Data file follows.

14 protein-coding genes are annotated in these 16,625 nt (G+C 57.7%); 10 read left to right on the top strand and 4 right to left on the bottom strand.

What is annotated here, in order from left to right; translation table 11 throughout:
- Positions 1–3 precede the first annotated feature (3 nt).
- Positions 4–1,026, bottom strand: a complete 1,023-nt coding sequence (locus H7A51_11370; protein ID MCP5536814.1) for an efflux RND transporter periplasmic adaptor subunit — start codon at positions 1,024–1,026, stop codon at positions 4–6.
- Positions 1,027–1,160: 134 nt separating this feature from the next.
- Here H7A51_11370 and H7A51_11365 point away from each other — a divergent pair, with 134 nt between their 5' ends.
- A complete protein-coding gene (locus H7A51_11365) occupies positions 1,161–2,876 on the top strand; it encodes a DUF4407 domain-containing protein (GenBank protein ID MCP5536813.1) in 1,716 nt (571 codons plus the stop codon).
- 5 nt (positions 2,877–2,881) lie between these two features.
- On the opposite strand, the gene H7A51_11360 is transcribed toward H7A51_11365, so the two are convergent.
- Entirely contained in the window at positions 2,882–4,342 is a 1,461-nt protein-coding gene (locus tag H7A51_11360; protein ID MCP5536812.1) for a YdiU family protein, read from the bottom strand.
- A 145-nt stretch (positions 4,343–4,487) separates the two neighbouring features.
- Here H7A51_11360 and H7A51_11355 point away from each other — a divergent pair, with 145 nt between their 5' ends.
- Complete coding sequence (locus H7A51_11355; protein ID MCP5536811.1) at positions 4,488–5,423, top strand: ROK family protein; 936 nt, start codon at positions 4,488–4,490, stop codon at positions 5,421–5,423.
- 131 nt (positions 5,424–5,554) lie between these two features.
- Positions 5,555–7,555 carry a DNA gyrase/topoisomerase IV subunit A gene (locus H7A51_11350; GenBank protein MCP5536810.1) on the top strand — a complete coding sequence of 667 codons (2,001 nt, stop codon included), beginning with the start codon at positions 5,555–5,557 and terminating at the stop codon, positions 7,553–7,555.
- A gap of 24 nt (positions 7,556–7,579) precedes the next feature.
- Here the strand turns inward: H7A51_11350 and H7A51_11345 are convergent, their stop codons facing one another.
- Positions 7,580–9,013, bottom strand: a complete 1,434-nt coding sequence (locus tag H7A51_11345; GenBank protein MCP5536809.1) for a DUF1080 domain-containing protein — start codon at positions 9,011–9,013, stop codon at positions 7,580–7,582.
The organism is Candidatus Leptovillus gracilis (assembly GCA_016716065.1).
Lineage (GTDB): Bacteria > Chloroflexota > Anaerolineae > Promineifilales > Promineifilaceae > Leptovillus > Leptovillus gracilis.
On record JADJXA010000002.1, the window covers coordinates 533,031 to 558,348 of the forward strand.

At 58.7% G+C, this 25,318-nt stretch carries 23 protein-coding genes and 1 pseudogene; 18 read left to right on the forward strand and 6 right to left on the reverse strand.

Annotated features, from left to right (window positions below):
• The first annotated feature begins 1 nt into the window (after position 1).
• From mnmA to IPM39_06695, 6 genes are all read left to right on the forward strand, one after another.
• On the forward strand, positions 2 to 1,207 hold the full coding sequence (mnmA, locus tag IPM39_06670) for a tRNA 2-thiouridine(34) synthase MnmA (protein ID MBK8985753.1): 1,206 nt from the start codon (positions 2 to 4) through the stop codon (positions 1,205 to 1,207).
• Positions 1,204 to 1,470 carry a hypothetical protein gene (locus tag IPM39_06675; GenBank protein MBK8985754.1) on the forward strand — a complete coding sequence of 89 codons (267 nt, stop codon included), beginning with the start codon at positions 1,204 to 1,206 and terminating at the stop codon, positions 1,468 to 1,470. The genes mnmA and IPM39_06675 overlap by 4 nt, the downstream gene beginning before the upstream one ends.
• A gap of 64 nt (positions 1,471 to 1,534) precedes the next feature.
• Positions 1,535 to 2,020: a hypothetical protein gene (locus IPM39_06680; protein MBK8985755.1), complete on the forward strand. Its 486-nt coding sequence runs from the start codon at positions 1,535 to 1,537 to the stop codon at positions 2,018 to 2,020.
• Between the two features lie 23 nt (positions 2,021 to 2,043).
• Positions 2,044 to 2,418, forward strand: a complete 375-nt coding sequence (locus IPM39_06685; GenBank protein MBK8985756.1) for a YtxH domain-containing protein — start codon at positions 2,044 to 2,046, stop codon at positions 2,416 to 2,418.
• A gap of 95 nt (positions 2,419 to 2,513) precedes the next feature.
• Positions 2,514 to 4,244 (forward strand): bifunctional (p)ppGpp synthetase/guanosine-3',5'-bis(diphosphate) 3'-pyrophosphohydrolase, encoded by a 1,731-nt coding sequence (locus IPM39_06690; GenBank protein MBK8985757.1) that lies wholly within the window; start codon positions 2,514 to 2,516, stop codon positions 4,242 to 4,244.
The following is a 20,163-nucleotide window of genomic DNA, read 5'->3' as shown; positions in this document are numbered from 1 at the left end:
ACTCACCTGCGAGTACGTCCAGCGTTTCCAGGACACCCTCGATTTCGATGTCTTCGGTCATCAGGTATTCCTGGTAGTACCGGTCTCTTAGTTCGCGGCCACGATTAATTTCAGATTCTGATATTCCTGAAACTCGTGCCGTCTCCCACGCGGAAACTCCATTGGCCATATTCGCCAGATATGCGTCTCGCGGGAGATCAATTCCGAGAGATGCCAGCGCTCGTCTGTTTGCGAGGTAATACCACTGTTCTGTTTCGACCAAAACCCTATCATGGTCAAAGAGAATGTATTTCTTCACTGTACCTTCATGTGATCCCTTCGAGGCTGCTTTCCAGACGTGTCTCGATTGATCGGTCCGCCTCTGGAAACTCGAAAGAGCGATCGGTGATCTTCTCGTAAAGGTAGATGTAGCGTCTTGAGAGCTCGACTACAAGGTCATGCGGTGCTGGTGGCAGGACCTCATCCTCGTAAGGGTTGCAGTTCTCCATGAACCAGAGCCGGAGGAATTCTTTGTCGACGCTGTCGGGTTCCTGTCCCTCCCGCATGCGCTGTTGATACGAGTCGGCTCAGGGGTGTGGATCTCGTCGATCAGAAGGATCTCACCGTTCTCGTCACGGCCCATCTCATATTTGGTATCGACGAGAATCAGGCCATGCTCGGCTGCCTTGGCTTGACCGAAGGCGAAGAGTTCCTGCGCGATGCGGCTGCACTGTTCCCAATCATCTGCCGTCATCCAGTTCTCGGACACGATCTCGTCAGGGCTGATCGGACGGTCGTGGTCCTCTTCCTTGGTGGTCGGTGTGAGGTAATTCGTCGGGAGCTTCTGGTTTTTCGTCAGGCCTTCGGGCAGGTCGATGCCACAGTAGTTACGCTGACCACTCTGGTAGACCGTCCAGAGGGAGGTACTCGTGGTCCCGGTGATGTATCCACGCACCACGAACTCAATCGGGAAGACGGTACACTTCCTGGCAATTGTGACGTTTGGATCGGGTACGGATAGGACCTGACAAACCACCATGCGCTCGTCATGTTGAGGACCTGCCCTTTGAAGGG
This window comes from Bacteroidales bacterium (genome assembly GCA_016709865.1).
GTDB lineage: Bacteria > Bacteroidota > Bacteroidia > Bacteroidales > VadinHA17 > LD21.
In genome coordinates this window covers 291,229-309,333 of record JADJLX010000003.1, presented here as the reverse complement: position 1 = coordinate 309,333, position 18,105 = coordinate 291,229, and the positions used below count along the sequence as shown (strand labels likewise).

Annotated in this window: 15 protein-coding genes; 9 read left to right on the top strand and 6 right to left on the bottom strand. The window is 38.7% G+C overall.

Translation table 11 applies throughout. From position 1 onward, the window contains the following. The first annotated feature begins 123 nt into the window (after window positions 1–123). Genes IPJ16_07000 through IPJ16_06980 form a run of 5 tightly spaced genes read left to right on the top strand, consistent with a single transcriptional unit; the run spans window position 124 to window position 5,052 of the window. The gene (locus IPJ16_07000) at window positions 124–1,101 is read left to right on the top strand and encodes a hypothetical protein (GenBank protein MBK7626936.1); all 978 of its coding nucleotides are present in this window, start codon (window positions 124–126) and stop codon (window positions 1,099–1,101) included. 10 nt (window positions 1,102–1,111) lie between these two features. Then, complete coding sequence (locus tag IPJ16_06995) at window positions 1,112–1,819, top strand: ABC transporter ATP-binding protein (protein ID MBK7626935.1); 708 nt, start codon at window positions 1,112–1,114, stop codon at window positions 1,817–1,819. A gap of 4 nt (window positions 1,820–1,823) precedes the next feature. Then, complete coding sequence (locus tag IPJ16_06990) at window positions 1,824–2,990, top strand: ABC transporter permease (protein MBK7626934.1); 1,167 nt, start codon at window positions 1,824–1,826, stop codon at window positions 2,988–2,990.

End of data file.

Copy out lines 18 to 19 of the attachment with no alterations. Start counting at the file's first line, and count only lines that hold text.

- Positions 7,580–9,013, bottom strand: a complete 1,434-nt coding sequence (locus tag H7A51_11345; GenBank protein MCP5536809.1) for a DUF1080 domain-containing protein — start codon at positions 9,011–9,013, stop codon at positions 7,580–7,582.
The organism is Candidatus Leptovillus gracilis (assembly GCA_016716065.1).